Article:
Friday, January 05, 2007

Professor Case and Sticky House Prices

by Calculated Risk on 1/05/2007 04:35:00 PM

This research from Professor Case shows just how sticky prices are right now.

From the Boston Herald: Buyers vs. homesellers: Standoff could lead to recession

... Wellesley College housing guru Karl Case will release the results of a five-month groundbreaking survey of the housing market in Boston’s suburbs.

And it’s not happy reading.

After tracking 628 homes on the market from July through November, Case found that fewer than a third actually sold.

It paints a picture of a market nearing a standstill, in which would-be sellers are opting to take their homes off the market rather than accept big markdowns.

Over such a lengthy period, even in a slow market, one could expect 70 percent of these homes to have sold, Case estimates.

But Case’s study found only 30 percent moved.
...
Despite the big drop in sales activity, there was no price implosion.

Instead, average selling prices fell just 6.3 percent.

After seeing the value of their homes soar during days of the real estate bubble, home owners are reluctant to give ground on price. Or, as Case puts it, it’s a case of “sticky” prices common to past market downturns.

...the drop in home sales activity could be a more serious economic threat, Case believes.
I suspect a 6.3% price decline in Boston felt like a "price implosion" to some sellers!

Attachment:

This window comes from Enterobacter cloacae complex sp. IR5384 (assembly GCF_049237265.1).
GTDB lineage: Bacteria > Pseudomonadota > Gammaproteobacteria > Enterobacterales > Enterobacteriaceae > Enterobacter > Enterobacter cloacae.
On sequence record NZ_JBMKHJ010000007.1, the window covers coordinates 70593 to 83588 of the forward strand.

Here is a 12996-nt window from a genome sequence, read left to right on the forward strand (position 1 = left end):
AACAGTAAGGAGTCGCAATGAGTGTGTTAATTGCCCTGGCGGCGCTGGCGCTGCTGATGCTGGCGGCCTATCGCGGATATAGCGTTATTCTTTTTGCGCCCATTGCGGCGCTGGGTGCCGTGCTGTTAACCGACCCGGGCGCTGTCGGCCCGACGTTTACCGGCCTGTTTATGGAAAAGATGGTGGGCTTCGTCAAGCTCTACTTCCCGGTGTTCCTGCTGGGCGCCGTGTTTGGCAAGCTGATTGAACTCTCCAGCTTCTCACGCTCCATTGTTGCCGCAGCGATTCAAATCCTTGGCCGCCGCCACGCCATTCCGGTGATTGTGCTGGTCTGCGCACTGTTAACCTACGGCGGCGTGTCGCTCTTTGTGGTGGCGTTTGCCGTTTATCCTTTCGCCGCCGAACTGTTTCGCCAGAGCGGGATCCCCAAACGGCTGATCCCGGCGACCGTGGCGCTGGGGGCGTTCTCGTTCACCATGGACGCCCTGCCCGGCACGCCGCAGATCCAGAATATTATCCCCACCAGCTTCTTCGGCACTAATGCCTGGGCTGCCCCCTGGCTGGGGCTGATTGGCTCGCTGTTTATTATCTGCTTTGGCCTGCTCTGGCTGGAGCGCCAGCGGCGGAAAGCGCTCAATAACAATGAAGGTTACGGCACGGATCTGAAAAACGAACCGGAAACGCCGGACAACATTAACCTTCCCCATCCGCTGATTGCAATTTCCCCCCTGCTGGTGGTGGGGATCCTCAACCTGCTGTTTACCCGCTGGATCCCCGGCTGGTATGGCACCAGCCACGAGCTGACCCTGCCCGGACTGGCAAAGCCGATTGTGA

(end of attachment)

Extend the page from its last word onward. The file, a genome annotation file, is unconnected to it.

This research shows the impact of sticky house prices. In a classic housing bust, real estate prices display strong persistence and are sticky downward. Therefore housing price "bubbles" typically do not implode, rather prices deflate slowly in real terms, over several years. As Dr. Case notes, this typically leads to a drop in transactions and can negatively impact the economy.

Let's consider Case's research, and the projections of NAR's Lereah and Fannie Mae's Berson:

NAR Economist David Lereah recently said:
“We’ve entered a more sustainable period of home sales now, and we expect greater support for prices over time as inventory levels are eventually drawn down.”
and
“Although some monthly declines are possible, when we look at the forecast for existing-home sales in 2007 on a quarterly basis, we see gradual improvement over the course of the year.”
However I believe it is much more likely that sales of existing homes will decline again in 2007. Fannie Mae economist David Berson is forecasting existing home sales to decline to 5.925 million units in '07 (from 6.425 million in '06), and new home sales to 0.975 million units (from 1.05 million).

Partially because of the impact of sticky prices, I think Berson's 2007 estimate will be closer than Lereah's projection. In fact, I think Berson might be a little too optimistic.